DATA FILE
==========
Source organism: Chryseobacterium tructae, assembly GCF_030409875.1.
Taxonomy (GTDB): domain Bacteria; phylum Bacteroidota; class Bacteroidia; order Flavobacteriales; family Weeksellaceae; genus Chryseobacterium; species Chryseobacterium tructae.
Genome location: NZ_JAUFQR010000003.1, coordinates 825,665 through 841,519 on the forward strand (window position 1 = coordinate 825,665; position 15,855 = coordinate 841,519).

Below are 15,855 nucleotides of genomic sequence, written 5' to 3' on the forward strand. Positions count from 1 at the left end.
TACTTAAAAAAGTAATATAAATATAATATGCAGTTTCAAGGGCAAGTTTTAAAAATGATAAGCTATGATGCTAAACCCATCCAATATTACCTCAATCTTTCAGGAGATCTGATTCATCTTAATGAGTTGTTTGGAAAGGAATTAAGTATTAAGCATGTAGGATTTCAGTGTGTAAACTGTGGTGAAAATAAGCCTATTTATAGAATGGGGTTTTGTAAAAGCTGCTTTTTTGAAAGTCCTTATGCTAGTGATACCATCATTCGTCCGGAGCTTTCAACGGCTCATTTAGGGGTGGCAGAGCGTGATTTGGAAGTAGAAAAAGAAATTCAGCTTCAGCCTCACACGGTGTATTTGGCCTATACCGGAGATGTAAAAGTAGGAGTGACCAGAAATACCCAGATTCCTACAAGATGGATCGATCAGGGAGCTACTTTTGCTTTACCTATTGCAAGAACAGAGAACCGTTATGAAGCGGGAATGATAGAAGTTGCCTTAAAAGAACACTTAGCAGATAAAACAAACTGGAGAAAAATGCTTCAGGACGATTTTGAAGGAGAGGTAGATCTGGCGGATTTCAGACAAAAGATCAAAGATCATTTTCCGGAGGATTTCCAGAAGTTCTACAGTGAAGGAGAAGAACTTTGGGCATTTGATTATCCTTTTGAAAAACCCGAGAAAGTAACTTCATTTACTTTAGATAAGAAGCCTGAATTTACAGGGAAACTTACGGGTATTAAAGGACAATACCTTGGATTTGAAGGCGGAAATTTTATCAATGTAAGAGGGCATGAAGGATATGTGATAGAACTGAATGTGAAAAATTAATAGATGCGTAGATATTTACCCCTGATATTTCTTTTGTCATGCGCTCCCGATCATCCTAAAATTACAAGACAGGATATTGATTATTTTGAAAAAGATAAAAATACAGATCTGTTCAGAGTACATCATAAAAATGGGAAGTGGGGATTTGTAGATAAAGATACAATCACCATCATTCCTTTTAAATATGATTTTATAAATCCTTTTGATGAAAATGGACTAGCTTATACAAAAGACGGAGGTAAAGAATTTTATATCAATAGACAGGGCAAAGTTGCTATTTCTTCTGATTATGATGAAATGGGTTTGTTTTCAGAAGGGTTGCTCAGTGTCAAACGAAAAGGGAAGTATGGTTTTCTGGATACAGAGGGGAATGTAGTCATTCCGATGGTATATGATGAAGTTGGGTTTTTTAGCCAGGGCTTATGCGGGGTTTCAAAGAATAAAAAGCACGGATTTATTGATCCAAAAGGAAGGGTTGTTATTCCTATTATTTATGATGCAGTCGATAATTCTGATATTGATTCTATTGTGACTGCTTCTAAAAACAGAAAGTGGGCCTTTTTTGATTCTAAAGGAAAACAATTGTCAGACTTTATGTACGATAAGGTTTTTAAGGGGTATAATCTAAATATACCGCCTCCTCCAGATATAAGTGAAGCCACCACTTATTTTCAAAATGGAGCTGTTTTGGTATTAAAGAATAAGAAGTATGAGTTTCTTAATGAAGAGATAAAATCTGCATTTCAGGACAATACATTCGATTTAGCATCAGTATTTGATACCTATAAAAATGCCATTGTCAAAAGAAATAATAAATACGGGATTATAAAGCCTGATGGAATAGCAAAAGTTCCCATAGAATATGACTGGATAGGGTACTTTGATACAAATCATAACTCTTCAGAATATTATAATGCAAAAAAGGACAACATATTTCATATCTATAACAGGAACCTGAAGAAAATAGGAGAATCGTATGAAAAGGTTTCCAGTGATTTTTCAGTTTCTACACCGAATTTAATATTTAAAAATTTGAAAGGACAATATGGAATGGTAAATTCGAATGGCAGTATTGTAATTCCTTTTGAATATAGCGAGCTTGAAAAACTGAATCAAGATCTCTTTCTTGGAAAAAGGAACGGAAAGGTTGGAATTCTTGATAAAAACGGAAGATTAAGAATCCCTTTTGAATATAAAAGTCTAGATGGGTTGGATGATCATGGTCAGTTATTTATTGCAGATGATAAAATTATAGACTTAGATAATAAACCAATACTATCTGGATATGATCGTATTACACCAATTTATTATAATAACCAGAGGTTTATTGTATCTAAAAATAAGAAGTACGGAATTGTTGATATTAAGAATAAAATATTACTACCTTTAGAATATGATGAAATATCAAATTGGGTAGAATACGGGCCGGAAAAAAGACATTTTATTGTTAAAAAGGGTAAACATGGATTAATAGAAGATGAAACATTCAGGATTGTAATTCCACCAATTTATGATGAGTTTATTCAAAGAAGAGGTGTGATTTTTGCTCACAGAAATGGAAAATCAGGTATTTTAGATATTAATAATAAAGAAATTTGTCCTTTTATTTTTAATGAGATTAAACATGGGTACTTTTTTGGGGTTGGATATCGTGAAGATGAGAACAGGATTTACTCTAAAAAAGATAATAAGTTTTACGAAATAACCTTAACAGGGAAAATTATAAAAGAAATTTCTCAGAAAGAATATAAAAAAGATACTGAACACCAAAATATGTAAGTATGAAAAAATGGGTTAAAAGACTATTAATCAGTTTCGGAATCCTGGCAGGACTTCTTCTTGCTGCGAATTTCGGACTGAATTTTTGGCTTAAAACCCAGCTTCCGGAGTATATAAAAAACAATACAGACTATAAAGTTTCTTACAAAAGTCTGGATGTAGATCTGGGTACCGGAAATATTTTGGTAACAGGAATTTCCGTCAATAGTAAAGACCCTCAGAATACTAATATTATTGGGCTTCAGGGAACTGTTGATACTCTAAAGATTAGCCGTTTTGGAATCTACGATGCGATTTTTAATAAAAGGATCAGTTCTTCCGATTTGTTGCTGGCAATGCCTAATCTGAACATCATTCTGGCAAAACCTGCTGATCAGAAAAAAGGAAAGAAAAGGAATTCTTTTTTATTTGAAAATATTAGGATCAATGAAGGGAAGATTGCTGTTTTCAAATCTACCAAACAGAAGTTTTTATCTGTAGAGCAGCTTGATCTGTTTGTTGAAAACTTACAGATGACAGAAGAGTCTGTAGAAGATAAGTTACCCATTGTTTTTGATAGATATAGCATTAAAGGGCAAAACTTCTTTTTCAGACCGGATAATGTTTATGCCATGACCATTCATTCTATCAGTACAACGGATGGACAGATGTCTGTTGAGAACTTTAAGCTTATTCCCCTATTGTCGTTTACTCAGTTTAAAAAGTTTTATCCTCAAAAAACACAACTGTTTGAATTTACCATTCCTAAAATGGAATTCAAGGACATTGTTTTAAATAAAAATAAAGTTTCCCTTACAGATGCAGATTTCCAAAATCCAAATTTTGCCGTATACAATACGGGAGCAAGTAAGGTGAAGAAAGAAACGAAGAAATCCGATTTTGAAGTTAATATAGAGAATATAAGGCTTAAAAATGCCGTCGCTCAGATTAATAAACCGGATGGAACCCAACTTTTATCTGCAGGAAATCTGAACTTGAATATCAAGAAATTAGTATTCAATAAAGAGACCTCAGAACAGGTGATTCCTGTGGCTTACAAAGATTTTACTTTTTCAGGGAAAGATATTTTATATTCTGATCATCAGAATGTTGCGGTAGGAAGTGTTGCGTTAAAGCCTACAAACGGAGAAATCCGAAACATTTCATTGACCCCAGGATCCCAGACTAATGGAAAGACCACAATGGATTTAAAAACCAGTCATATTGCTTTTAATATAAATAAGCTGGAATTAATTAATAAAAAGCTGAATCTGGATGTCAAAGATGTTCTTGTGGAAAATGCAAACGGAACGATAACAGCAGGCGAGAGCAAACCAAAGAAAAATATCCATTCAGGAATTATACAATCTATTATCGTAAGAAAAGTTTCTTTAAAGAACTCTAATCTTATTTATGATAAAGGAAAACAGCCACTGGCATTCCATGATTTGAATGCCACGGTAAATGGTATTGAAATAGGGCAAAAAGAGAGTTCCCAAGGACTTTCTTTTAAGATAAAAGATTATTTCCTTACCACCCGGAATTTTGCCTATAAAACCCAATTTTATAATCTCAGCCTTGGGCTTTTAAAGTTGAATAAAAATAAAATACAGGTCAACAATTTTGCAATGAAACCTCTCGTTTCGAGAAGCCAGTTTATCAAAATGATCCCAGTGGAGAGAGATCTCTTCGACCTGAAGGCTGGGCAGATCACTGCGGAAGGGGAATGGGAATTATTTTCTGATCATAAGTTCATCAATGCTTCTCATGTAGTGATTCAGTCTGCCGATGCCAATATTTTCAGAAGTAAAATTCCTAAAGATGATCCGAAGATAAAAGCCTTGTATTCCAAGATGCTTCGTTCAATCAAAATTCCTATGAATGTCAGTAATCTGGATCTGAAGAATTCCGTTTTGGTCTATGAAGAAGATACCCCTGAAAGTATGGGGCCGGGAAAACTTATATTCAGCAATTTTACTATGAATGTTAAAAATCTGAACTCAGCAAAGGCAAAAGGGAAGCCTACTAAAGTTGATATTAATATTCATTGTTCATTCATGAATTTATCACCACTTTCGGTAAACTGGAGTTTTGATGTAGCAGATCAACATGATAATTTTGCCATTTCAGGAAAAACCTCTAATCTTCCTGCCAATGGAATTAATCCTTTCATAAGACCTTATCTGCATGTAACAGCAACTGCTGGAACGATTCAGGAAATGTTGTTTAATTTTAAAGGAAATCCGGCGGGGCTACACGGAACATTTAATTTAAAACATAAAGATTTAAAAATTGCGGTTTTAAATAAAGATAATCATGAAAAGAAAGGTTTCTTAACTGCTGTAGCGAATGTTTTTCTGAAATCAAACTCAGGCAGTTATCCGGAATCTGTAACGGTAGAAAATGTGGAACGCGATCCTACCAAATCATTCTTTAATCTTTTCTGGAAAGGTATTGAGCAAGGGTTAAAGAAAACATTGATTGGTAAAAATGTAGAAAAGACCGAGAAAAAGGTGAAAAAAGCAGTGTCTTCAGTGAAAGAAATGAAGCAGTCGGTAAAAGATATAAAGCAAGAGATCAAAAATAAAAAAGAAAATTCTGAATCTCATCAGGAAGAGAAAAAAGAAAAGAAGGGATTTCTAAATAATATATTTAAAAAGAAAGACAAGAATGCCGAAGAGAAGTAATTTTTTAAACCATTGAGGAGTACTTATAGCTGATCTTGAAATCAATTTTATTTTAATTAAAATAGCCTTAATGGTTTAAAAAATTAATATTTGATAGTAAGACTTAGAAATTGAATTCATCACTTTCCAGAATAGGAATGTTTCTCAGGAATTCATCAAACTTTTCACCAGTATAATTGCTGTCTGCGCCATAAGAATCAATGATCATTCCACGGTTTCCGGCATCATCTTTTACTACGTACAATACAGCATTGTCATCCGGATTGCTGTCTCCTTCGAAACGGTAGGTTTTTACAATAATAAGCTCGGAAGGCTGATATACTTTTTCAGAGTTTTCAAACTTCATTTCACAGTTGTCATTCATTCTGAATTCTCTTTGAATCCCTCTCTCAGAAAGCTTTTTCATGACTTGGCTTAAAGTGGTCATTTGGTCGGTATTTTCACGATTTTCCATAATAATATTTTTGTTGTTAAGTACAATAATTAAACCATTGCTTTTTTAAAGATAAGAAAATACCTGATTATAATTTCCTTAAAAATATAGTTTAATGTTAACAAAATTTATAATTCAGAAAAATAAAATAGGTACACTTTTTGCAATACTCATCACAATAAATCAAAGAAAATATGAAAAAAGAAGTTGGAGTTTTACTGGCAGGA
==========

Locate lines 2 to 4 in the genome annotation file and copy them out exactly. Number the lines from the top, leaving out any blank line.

Taxonomy (GTDB): domain Bacteria; phylum Bacteroidota; class Bacteroidia; order Flavobacteriales; family Weeksellaceae; genus Chryseobacterium; species Chryseobacterium tructae.
Genome location: NZ_JAUFQR010000003.1, coordinates 825,665 through 841,519 on the forward strand (window position 1 = coordinate 825,665; position 15,855 = coordinate 841,519).

Below are 15,855 nucleotides of genomic sequence, written 5' to 3' on the forward strand. Positions count from 1 at the left end.